Yesterday (May 8, 2013), Jodi Arias was found guilty of murdering her boyfriend. Actually, she more than murdered him, she virtually obliterated him. Stabbing him 29 times, shooting him in the face, and slitting his throat almost from ear to ear. She made damned fucking sure he was dead.
That alone should qualify her as a psychopath. However, she's also a pathological liar. She had several versions of her story, finally admitting that she killed him but in, as she termed it, "self defense." She trotted in battered woman syndrome, post traumatic stress disorder, and just about everything but the kitchen sink in an effort to beat the rap.
She may get the death penalty, but should she? The syllable "path" in "psychopath" and "pathological liar" indicates a sickness. She's not a mentally healthy person.
pathology (n.) "science of diseases," 1610s, from French pathologie (16c.), from medical Latin pathologia "study of disease," from Greek pathos "suffering" (source)
As revolting as the murder was, can we separate her guilt from the sickness from which she suffers?
More generally, suppose all crimes could be traced back to some sort of pathology. What would happen to the entire concept of guilt? And suppose that once a pathology was identified, there was a "cure." Could we ethically hold people responsible for their actions before the cure, given their diminished capacity for making proper ethical choices?
A lot of "what if" scenarios being floated here. You can make a sound case for executing psychopaths on the grounds that they are dangerous to other members of society, regardless of any issues of guilt or responsibility, and thus too much bother to keep around. You could argue that a rehabilitative cure might be found, but one would need to evaluate the cost of finding such a cure, in the face of other demands for limited resources (cure psychopaths or cure cancer?).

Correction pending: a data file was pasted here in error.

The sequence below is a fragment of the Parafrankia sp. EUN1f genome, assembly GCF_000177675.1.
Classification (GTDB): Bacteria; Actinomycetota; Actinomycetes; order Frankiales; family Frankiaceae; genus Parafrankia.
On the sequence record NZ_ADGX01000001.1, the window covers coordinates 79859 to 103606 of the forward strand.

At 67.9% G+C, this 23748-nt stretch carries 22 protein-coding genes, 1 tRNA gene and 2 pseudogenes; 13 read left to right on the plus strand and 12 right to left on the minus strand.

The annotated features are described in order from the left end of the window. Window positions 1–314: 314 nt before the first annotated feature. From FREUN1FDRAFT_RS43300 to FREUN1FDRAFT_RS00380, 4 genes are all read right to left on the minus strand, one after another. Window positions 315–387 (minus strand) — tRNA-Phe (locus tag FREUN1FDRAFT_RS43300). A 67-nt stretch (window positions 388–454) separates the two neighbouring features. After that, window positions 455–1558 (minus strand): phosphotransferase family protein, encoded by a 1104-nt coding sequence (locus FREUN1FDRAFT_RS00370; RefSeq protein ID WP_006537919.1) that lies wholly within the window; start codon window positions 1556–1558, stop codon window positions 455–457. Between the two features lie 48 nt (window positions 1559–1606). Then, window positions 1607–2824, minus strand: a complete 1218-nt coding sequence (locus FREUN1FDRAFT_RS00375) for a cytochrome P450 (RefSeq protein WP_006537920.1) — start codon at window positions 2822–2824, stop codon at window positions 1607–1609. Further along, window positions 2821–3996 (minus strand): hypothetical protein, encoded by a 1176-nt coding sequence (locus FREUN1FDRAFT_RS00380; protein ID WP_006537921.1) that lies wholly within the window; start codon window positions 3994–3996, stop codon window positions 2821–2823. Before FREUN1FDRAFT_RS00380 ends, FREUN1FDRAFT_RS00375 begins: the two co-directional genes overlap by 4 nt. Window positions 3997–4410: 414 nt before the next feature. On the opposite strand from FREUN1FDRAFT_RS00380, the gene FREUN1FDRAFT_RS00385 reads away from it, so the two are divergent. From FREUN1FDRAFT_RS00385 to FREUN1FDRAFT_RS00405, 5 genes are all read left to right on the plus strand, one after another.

And is the cost worth the benefit? We allow 50,000+ Americans to die each year from traffic accidents because as a society we don't think saving some or all of those 50,000 lives justifies the increased costs (in the broad sense of the word) of requiring more rigorous driver training (test track courses, skid pads, high-speed maneuver training), enacting more draconian laws against distracted & impaired driving, maintaining larger police forces for enforcement, or developing more crash-resistant cars. We allow thousands to die of obesity-related diseases because as a society we are not willing to accept the economic and political costs of banning entire categories of food and beverages.
As far as all crime being a pathology, that doesn't necessarily hold water. The man or woman who steals food to feed his or her family is not automatically suffering from diminished capacity to know theft is a crime; s/he is making a reasoned choice of the lesser of two evils: commit a crime against property rather than be a party to allowing death by starvation.
George Bernard Shaw covers this extensively and with sharp insight in his long preface to his play "Major Barbara": I recommend anyone interested in crime and punishment read it first.
And is the cost worth the benefit? We allow 50,000+ Americans to die each year from traffic accidents because as a society we don't think saving some or all of those 50,000 lives justifies the increased costs (in the broad sense of the word) of requiring more rigorous driver training.
As they exist now, high school driver courses seems to be nothing more than an expensive failure. In some cases, I remember reading, their graduates can actually have higher accident rates than those who opt out of such training (overly confident)?
"Despite widespread appeal of driver education, scientific evaluations indicate that it does not produce safer drivers," the National Highway Safety Administration said in a 2009 report. "Although it may be 'common sense' to think that driver education is the preferred way to learn how to drive, the notion that a traditional driver education course can by itself produce safer drivers is optimistic." (source)
The sort of "driver's education" I was speaking about is the more expensive and far more effective kind offered by race schools such as Jim Russell, Skip Barber or Bob Bondurant, where days of track time at high speed are part of the core curriculum, to teach vehicle dynamics, threshold braking, weight transfer, cornering, etc. This sort of "driver's ed" is expensive— $1300 to $1600 per day —but produces skilled drivers who are less likely to treat a car as a rolling juke box. However, the cost of mandating several thousand dollars of advanced training like this for every new driver would run into millions, and society won't accept that cost/benefit equation.
I live in an area with roundabouts, so I don't think I'd be lost at a roundabout. Of course, that'd be after I'd grown accustomed to driving on the wrong side of the road. ;)